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ACFE Fraud Study: A Little Off the Bottom Line

Nov 01, 20032 mins

Recent study by the Association of Certified Fraud Examiners shows that fraud losses are on the rise

You know what they say about a free lunch. So if someone in your organization seems particularly well-fed, you might want to take a closer look at their expense reports. A recent study by the Association of Certified Fraud Examiners shows that fraud losses are on the rise. According to Toby Bishop, president and CEO of the association, there are some tried-and-true methods to recognize expense fraud in your organization.

1. Identify employees who make expense claims that are out of line with those of colleagues in similar roles. Note the salespeople who spend significantly more on entertaining customers than their peers to generate the same amount of sales.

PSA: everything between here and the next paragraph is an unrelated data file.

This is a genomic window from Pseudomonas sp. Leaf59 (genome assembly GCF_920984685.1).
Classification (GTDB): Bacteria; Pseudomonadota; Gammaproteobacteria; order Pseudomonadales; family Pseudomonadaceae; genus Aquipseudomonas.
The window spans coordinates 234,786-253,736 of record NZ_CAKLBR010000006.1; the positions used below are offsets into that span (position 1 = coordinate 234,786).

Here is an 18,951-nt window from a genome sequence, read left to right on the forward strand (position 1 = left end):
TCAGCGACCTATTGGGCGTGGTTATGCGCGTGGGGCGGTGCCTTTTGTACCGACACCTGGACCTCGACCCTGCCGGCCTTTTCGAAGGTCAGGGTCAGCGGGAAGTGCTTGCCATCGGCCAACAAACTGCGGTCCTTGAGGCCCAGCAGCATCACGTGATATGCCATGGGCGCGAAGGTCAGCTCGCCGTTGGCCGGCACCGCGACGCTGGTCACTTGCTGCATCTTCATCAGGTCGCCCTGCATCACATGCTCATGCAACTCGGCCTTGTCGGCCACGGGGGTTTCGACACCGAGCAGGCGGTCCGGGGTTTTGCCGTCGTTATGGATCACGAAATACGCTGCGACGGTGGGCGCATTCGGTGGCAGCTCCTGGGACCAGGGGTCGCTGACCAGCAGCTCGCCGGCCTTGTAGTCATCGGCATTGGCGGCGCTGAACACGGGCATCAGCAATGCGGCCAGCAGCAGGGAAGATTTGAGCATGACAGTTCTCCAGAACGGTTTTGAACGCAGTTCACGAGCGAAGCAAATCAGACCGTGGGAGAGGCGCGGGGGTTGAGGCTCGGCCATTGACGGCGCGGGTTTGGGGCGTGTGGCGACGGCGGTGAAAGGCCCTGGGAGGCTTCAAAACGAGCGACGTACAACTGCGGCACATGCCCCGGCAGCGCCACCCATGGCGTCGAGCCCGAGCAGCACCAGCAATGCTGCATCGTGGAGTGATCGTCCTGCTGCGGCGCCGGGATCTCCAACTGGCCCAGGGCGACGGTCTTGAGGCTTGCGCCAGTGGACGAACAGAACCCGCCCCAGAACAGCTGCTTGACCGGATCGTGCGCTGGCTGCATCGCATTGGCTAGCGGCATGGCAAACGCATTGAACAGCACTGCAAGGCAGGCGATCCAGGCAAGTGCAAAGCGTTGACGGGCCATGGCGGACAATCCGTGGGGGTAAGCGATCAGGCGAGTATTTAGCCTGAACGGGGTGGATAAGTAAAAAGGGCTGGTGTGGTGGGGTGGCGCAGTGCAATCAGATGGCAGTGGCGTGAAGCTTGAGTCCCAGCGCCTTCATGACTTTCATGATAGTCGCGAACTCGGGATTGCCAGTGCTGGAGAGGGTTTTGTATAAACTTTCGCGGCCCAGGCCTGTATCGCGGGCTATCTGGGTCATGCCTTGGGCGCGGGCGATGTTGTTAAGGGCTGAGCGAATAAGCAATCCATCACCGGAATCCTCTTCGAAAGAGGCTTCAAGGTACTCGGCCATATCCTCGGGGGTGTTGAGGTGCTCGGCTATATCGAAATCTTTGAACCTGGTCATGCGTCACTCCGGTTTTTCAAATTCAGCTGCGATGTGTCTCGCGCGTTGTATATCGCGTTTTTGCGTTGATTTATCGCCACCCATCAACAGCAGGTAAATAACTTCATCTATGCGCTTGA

2. Look for an unusually high proportion of travel expenses or meal expenses compared with those of peers. This might indicate fictitious expenses. You should also note transactions that fall just under approval limits. If an individual has a large number of these, that might suggest a particular abuse of an opportunity to make undocumented claims.

3. Conduct your analysis of expense report fraud over a long period of time. Typical expense fraud lasts two years before it is discovered.

As for the increase in fraud losses, Bishop comments that although it may reflect an increase in the willingness of employees to commit fraud against their employers, at the same time, it’s important to remember that expense reimbursement fraud can be annoying but tends not to be catastrophic to the organization. It’s important to control it and put resources into detecting it, but at the same time, it needs to be balanced against the need to protect the organization against less frequent but more dangerous types of fraud such as financial statement fraudwhich can destroy companies overnight.